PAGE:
The issue of sharing patient data and records is common across medical organisations, within the context of providing direct patient care.
What happens, however, when a medical malpractice claim arises? What can an Insurer do, to ensure that it remains compliant with the Data Protection Act, if it wishes to obtain a copy of the Claimant's medical records and give access to its Insureds, for example to investigate a circumstance or claim?
Principles of the Data Protection Act
The Data Protection Act 1998 protects individuals' personally identifiable information, and imposes certain obligations on the party deciding how and why personal data is used (the data controller).
In the context of sharing patient medical records (which are categorised as "sensitive patient data" under the Act), key principles include:
- Principle 1 – personal data must be processed fairly and lawfully. Fair processing requires patients to be informed about the use of their data. Lawful processing requires compliance with one of the conditions set out at Schedule 3 of the Act, one of which is explicit patient consent.
- Principle 2 – personal data should not be shared for a different purpose than the purpose for which it was originally collected.
- Principle 7 – adequate security measures should be put in place to protect personal data. Common measures include encryption and including suitable security provisions in written agreements with data recipients.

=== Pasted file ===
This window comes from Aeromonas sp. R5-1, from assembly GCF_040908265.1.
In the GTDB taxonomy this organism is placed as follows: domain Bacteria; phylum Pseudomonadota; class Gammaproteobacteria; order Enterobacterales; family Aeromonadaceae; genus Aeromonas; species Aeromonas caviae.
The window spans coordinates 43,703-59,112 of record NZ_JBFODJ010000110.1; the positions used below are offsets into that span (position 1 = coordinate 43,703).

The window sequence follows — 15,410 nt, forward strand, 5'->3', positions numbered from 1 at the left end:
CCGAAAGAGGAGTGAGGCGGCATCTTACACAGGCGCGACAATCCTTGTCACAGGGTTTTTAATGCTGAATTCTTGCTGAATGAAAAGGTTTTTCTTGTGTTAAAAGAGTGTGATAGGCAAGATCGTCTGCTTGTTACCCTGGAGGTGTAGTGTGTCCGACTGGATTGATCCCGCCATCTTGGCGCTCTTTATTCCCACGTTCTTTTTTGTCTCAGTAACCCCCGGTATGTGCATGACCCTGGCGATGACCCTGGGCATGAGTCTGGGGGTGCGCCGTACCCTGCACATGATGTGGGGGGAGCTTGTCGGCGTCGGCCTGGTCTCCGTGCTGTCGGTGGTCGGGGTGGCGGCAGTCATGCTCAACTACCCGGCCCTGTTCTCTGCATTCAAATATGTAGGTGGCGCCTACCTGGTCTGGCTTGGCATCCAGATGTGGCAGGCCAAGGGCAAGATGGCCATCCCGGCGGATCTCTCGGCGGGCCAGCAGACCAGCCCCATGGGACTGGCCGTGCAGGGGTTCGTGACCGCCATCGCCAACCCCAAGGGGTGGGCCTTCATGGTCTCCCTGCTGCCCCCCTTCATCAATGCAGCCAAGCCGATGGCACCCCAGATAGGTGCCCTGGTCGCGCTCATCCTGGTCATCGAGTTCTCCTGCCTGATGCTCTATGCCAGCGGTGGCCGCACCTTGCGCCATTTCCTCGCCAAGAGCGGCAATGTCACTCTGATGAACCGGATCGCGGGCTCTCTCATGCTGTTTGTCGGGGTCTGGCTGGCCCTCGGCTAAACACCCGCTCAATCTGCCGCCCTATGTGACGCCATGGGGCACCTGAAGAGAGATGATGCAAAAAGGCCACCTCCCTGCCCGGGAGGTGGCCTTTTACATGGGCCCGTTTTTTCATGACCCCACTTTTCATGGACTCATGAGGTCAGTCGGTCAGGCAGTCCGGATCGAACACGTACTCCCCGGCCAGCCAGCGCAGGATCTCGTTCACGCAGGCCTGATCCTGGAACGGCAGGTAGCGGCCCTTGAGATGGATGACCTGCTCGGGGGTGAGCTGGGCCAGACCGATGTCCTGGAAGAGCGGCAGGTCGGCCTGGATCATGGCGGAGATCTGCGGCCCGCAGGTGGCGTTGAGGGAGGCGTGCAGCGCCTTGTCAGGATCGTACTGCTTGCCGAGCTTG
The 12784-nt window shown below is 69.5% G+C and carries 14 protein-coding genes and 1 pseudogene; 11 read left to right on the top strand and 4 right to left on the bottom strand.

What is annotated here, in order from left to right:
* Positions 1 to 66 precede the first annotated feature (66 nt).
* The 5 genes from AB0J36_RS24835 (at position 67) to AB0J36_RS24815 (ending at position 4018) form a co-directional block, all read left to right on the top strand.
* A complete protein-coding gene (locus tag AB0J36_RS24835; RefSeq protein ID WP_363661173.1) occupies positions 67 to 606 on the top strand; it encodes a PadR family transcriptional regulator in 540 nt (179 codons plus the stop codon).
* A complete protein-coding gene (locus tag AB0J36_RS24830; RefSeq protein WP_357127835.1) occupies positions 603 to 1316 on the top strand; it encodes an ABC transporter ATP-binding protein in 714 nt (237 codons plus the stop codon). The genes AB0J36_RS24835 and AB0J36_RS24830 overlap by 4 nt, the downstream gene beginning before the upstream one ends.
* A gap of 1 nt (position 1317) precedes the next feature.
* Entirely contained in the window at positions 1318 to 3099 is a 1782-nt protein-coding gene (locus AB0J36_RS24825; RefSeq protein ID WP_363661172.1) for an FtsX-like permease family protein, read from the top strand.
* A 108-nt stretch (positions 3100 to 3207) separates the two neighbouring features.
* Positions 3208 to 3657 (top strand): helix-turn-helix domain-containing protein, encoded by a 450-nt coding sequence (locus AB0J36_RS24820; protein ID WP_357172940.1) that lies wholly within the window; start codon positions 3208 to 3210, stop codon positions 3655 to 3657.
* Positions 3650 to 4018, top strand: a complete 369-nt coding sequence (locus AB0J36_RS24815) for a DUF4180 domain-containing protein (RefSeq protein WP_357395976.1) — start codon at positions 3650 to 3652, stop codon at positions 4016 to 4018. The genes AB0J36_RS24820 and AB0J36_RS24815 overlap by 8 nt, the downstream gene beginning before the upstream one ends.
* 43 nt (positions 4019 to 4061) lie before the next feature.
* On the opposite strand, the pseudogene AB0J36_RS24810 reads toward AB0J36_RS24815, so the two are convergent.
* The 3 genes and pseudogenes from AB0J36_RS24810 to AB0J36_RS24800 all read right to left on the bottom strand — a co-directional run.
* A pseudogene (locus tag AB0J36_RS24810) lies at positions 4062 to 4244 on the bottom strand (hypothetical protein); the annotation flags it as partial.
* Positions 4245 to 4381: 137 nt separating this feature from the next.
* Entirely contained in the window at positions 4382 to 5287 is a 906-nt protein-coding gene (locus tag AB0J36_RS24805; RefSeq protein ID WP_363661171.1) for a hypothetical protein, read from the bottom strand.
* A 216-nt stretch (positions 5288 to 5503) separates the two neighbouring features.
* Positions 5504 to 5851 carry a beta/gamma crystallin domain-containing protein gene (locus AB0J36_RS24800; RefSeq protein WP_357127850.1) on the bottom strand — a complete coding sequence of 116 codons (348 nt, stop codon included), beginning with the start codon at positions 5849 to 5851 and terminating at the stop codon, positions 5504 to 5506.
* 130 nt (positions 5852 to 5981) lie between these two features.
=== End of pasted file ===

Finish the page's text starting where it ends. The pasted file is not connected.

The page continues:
Sharing of records by Insurers
Insurers should consider, whenever they request or receive medical records, what procedures they have in place to remain compliant with processing "sensitive patient data". Do they even want to share the medical records with an Insured (with ensuing lack of control over an Insured's information governance processes, and potential PR implications if records are not adequately protected)?
Where a decision is made to share the data, in particular should the Insurer obtain explicit patient consent, which is needed to process such data? Standard letters, requesting consent to obtain medical records, could specifically include consent to share the records with third parties, including with the Insured. Care should be taken, however: the consent must be "explicit" – that is, freely given, specific, informed and unambiguous. Information Commissioner's Office and European Commission guidelines suggest that writing to patients saying that their medical records will be shared with a third party unless they refuse in writing, does not constitute valid consent (let alone express consent).
In addition, the new General Data Protection Regulations (due to be implemented this year and to take effect in 2018) also require that consent can be withdrawn, which can cause practical difficulties.
In the context of a claim, where a discussion of the Claimant's medical records with the Insured is essential to defend the claim, then arguably the Act allows for this without explicit consent. This is the justification for sharing the records with defence counsel. However, care and caution should be exercised in relying upon this in the context of a general policy of sharing sensitive patient data with Insureds.
Whatever approaches are taken, Insurers should ensure that these are regularly reviewed to ensure compliance. Protecting and processing patient data fairly and lawfully remains an area of increased scrutiny for the ICO, amid increasing layers of legislation and regulation.